NEW YORK — If the old saying is true, and pitching and defense really do win championships, then the Mets looked like a World Series team on Friday night.
The Mets beat the Blue Jays, 3-0, behind six scoreless innings from their starting pitcher, a bevy of beautiful plays in the field and two no-doubt home runs from Pete Alonso. Tylor Megill, the unheralded rookie, turned in his second straight start of six frames and no damage, holding the high-flying Blue Jays’ offense to just two singles and a walk. Alonso’s two-run bullet into the left-field seats was double the amount of runs the Mets would end up needing. And even though Toronto pitcher Steven Matz fared well in his return to Citi Field, his offense didn’t pull its weight.
The bottom of the first followed an ideal script for the Mets. Brandon Nimmo drew a leadoff walk and Alonso, forced into the two hole since Francisco Lindor’s injury, let him keep walking all the way home. Matz’s 1-1 pitch stayed up in the zone and Alonso banished it 406 feet in the other direction. The pull-side home run makes Alonso the first Met to reach 20 on the season and also gave the Mets their 17th homer in their last six games.
Megill acclimated nicely to his 2-0 lead. After Cavan Biggio knuckled a single into shallow right field in the second inning, Megill retired nine Blue Jays in a row. He finished his night with a four-pitch inning, retiring Toronto’s trio of talented All-Star infielders easily. None of those players — Marcus Semien, Bo Bichette or Vladimir Guerrero Jr. ㅡ hit safely against Megill. The 6-foot-7 pitcher finished his evening with five strikeouts and lowered his ERA to 2.10 in the process.
While the eventual returns of Jacob deGrom and David Peterson — as well as the impending arrivals of the rehabbing Carlos Carrasco and newcomer Rich Hill — could push Megill out of the rotation, he’s been a godsend for the Mets in the interim. Whether he finds a place on the team as they get deeper into this pennant run, Megill has certainly earned the respect of the Mets’ clubhouse.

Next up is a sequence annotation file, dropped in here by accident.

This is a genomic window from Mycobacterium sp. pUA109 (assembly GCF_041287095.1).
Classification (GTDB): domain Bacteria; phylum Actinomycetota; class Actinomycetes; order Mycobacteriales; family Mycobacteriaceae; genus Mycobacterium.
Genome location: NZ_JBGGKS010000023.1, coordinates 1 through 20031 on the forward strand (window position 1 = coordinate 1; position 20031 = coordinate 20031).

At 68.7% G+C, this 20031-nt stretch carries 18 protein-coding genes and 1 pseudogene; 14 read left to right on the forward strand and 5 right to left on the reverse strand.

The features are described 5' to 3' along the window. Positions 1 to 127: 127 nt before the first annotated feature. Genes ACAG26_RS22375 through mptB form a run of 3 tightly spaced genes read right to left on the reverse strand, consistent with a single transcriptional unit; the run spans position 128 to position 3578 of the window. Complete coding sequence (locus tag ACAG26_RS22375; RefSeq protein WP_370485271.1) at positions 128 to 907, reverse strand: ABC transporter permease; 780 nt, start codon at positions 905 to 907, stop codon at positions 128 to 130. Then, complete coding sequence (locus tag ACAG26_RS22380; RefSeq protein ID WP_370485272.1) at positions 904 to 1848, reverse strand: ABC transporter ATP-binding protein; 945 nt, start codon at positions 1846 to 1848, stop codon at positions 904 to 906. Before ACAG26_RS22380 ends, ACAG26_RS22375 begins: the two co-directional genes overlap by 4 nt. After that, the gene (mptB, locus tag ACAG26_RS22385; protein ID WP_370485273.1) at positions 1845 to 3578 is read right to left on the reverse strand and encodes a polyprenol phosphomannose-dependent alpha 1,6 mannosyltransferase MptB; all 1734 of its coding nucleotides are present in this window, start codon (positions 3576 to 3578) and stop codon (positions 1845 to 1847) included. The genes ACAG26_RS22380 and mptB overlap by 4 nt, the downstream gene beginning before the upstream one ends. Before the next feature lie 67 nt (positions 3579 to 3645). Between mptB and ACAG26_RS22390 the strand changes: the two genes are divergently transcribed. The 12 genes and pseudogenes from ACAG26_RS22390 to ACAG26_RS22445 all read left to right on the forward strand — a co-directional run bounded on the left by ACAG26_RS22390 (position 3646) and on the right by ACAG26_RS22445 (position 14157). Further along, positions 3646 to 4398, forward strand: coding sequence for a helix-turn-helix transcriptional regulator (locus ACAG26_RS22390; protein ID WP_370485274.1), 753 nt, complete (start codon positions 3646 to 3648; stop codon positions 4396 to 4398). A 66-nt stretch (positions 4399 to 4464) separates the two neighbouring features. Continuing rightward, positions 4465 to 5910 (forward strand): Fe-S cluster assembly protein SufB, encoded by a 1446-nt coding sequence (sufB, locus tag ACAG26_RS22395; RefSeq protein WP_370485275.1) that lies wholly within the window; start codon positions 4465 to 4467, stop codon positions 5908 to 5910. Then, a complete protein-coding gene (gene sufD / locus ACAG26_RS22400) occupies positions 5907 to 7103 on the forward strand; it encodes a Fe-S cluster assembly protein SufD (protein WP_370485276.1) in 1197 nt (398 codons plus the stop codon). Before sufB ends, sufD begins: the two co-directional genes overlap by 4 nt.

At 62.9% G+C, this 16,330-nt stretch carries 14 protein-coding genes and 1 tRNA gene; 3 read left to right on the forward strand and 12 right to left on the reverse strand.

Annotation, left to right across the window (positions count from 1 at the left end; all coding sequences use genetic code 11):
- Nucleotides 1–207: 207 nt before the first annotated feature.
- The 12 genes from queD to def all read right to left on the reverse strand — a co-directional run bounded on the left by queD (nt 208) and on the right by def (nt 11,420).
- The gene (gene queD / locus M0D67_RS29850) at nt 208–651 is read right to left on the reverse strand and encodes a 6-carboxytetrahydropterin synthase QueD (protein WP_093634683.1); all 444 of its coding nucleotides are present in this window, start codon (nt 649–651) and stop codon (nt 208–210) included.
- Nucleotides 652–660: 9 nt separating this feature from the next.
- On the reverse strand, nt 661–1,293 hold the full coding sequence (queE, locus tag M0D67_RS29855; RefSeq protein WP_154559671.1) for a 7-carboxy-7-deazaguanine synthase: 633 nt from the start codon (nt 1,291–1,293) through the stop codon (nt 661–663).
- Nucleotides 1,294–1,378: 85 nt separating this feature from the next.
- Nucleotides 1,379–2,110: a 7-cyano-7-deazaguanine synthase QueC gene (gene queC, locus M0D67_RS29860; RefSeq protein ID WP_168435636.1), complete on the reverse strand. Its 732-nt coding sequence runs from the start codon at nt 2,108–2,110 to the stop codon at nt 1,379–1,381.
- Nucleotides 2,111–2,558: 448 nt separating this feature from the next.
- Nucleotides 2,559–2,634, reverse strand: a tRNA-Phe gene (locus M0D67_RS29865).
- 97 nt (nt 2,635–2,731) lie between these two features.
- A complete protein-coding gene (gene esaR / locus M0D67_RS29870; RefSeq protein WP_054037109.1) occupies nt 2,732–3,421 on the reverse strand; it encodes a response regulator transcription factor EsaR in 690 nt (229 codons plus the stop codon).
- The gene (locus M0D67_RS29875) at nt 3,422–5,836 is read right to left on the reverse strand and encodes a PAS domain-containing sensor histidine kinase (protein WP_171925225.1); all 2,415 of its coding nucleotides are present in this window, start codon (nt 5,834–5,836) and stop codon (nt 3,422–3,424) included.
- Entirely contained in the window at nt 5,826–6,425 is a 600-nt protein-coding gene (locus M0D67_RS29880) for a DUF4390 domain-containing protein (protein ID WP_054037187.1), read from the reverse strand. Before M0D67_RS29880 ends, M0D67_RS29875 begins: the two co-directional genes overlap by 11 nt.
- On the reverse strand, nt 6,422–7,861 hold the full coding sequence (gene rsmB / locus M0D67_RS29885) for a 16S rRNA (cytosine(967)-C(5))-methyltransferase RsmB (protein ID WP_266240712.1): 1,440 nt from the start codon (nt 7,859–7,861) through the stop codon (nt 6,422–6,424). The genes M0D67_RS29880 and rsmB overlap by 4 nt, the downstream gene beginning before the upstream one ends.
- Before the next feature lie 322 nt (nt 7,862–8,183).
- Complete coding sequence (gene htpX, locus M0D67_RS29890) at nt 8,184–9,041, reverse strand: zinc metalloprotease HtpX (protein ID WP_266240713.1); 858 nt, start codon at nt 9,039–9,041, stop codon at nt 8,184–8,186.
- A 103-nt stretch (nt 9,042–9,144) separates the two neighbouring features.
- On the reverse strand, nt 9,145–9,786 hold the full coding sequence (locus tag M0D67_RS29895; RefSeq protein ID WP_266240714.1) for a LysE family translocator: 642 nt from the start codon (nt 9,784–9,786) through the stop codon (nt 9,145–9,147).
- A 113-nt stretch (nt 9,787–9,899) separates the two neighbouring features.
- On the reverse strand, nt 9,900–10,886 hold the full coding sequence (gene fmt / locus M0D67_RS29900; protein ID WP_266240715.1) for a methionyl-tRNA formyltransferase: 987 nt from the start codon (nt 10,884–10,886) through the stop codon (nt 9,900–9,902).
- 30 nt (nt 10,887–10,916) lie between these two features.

He was buoyed all night by the Mets’ ironclad defense. Right fielder Randal Grihuck tapped a ball toward the hole between shortstop and third base on the first pitch of the fifth inning. J.D. Davis ranged deep to his left, stabbed the ball and pinwheeled his body into throwing position, making a spot on throw to get Grichuk by a few steps.
Megill got some more help in the sixth when Bichette also went after a first pitch. The big swing resulted in a little fly ball that was dropping quickly in front of Michael Conforto. The Mets’ right fielder set out on a perfect route to the ball, laying out to use every centimeter of his body in making the catch.
The home team was mostly shut down at the plate aside from Alonso’s early liftoff. Megill did get his first MLB hit, shooting a fastball into right field for an opposite field single. Matz looked comfortable in his old ballpark though, scattering four hits in 5 2/3 innings and not allowing any runs after Alonso took him deep.
The lead went to 3-0 when the Polar Bear cracked a solo homer in the eighth off of Ryan Borucki. The late-inning laser went even further than the first one, settling 450 feet away in the second deck.
Edwin Diaz got out of his funk in the ninth inning with a much-needed clean save. Diaz had blown a lead in each of his last three appearances but got the Jays in order to seal this one, making George Springer swing through a pitch for the final out.
The Mets could not have asked for a better start to their 11-game homestand, and with a front office strategy that hints at an active deadline, things could get even rosier in Queens.©2021 New York Daily News. Visit at nydailynews.com. Distributed by Tribune Content Agency, LLC.